For cell invasion assay by transwell assay, each insert needed was precoated with Matrigel. The others steps were similar to cell migration assay.

Western blot

Cells were collected and cell lysis was performed by using RIPA lysis buffer including proteased inhibitors on ice. The extracted protein was quantified by bicinchoninic acid quantification assay. Then, the total cellular proteins were subjected to SDS-PAGE gel and transferred to nitrocellulose membranes. The membranes were blocked with 5% non-fat milk for 2 h and then incubated with respective primary antibody overnight at 4 °C. Following washing three times with TBS-T for 10 min, the membranes were incubated with the appropriate HRP-conjugated secondary antibody for 1.5 h at room temperature. The bands were captured with SuperSignal West Pico substrate (Thermo scientific, Rockford, IL, USA).

Xenograft model

Pathogen-free male BALB/c nu/nu mice (4–6 weeks of age) were obtained from Vital River Laboratories (Beijing, China). HepG2 and HepG2-H cells (5 × 106) were suspended in 200 μl serum-free DMEM and matrigel (1:1) and then injected subcutaneously into the upper right flank region of 20 nude mice. After 1 w, mice were treated with metformin by oral route (200 mg/kg/day), or PBS as control every day for up to the 24th day. Tumor size was evaluated with calipers every 3 days. Mice were euthanized, and tissues were removed for fixation in the 4% paraformaldehyde for histologic examination and immunohistochemical staining.

Immunocytochemistry

Tumor specimens were immediately removed from sacrificed mice and prepared for immunohistological examination. Tumors were fixed in 4% paraformaldehyde overnight, embedded in paraffin and sectioned to a 6 μm sections thickness. Tumor sections were deparaffinized via immersion in xylene, dehydrated in a graded series of ethanol, and washed with distilled water. Thereafter, tumor sections were boiled in at 92 °C in EDTA (10 mmol/l, pH 8.0) for 10 min and cooled at room temperature. To inhibit endogenous peroxidase activity, tumor sections were incubated with 0.3% hydrogen peroxide for 12 min. Tumor sections were then blocked with 5% goat serum for 60 min at 37 °C, and then incubated overnight with primary antibodies at 4 °C. Tumor sections were probed with peroxidase-conjugated secondary antibodies and incubated with DAB until the desired stain intensity developed. Finally, the slides were counterstained with hematoxylin and mounted. The slides were examined with Nikon Eclipse Ti microscope under a 200× objective.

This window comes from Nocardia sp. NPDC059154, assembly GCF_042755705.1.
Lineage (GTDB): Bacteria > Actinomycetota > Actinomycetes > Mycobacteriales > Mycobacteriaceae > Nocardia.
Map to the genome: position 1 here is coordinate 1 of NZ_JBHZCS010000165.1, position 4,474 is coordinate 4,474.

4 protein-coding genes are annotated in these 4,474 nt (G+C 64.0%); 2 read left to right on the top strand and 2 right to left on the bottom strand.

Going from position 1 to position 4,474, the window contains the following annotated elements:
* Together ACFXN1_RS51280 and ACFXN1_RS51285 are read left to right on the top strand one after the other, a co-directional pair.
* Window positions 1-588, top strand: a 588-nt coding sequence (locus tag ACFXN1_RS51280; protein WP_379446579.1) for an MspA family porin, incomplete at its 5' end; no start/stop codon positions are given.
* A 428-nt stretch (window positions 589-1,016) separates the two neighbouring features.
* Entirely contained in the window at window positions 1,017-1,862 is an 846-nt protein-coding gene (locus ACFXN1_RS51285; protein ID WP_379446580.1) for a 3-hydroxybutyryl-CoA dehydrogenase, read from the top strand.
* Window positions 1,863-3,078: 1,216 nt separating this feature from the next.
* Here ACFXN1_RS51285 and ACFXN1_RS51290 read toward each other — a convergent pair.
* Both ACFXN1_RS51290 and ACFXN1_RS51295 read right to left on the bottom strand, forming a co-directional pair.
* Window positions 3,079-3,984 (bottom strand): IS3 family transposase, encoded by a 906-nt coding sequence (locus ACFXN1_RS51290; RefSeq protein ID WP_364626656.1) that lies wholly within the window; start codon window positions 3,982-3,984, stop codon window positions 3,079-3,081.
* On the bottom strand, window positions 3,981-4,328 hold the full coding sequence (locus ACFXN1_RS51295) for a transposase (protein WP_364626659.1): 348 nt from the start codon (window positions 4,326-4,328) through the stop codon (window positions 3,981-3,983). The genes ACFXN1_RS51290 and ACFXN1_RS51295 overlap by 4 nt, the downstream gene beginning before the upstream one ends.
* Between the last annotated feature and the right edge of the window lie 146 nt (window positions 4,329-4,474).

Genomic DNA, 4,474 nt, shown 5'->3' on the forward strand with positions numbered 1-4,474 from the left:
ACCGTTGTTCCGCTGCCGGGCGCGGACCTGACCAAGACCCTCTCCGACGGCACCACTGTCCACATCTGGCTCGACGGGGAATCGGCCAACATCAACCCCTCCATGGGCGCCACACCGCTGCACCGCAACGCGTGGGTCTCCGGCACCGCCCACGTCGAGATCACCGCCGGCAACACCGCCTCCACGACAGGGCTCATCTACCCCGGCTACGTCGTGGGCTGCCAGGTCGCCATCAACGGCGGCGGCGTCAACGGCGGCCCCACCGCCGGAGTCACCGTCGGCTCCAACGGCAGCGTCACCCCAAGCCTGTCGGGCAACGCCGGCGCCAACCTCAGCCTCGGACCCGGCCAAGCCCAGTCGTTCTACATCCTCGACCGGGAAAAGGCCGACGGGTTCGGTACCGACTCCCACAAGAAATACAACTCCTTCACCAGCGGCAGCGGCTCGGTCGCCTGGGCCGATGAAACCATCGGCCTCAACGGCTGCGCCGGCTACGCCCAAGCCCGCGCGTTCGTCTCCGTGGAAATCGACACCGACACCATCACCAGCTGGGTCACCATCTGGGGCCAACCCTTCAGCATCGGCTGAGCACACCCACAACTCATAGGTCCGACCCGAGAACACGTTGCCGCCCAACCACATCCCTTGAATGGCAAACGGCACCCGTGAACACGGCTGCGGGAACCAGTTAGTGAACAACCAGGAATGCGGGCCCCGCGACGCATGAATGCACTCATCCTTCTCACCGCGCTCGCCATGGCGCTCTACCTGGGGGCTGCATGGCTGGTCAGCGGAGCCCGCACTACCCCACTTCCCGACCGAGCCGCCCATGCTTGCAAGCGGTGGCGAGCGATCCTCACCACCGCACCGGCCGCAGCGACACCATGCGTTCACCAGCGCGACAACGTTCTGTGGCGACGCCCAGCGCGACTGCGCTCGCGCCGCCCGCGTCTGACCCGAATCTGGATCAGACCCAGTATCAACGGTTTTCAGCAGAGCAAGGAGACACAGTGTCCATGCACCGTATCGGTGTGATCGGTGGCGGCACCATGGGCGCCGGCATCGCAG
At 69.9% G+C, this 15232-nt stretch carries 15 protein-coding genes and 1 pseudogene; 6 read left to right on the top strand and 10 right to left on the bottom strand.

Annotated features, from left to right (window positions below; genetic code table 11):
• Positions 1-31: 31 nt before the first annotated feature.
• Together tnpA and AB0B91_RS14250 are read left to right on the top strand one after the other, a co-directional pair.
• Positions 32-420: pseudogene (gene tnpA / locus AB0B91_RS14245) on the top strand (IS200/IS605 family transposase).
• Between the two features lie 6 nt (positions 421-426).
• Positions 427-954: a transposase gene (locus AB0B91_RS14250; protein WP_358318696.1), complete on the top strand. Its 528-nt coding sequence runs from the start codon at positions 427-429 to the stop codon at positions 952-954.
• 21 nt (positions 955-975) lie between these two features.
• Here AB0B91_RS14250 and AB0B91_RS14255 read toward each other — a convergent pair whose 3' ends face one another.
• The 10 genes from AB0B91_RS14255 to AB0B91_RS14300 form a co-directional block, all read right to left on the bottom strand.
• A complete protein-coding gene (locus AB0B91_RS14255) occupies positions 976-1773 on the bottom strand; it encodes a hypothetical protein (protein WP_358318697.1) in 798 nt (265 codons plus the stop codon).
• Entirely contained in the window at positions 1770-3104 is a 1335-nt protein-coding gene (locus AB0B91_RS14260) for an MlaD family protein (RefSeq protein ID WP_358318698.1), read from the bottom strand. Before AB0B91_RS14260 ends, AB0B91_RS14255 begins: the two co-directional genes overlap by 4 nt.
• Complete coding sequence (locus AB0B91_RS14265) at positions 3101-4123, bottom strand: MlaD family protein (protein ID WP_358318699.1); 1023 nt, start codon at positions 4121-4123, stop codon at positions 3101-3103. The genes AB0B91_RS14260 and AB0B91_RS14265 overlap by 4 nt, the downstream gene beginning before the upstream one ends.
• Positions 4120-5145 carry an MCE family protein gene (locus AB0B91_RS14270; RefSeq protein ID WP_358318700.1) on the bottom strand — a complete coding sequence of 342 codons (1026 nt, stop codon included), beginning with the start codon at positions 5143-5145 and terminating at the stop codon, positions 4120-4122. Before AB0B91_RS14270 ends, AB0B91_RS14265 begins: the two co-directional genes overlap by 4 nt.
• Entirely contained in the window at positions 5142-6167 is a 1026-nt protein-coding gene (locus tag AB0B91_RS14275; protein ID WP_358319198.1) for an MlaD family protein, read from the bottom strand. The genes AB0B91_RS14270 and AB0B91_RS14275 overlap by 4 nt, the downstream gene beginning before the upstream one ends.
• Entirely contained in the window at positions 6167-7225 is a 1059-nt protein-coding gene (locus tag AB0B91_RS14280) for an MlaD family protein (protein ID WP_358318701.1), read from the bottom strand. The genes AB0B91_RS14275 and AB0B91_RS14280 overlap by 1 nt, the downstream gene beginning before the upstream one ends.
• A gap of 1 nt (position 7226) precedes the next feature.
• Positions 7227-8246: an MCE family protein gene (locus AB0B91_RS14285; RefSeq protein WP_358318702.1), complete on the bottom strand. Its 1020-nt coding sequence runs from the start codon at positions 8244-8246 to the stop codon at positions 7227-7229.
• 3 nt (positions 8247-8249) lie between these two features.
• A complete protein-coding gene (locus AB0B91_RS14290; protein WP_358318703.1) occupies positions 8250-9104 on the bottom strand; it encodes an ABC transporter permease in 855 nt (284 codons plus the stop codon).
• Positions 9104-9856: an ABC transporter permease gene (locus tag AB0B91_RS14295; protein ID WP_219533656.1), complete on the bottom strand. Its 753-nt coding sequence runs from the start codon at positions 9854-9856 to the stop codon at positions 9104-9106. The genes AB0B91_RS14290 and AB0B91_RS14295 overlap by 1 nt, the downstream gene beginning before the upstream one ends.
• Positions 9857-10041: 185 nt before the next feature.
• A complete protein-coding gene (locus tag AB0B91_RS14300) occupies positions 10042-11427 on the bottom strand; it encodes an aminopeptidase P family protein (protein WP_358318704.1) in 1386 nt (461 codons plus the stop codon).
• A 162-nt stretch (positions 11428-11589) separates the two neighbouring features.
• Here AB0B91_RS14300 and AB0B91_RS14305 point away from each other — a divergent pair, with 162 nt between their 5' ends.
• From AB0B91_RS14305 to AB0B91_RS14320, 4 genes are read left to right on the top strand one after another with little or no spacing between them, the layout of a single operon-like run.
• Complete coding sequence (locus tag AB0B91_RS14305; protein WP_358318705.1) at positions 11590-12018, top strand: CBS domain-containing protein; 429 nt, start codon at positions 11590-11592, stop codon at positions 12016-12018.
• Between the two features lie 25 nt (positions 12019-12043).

Statistical analysis

All values are expressed as the mean ± SEM. The data were analyzed using Student’s t test or the ANOVA test. A P value of <0.05 was considered statistically significant. GraphPad Prism (GraphPad Software Inc., San Diego, California, USA) was used for these analyses.

Results

Metformin suppressed the insufficient RFA-induced proliferation, migration and invasion of HCC cells in vitro

Our previous study demonstrated that insufficient RFA promoted proliferation, migration and invasion of HepG2 cells, therefore, we next explored whether metformin could abrogate the process. As the same in our previous study, HepG2 cells after insufficient RFA in vitro (named as HepG2-H) showed higher proliferation rate compared with HepG2 cells at 72 h (Fig. 1a). Metformin impeded the proliferation rate of HepG2 and HepG2-H cells in a dose-dependent manner (Fig. 1a). Metformin (5, 10 and 20 μM) abrogated the distinction of proliferation rate between HepG2 and HepG2-H cells (Fig. 1a). A colony formation assay was done to test whether metformin affected clonogenic potential, which is an important characteristic of tumor growth in vivo. As shown, more colony numbers were found in HepG2-H cells compared with HepG2 cell and metformin reduced the number of colonies in a dose-dependent manner (Fig. 1b). Furthermore, insufficient RFA induced an increase number of cell migration and invasion in HepG2 cells, which was also repressed by metformin in vitro (Fig. 1c).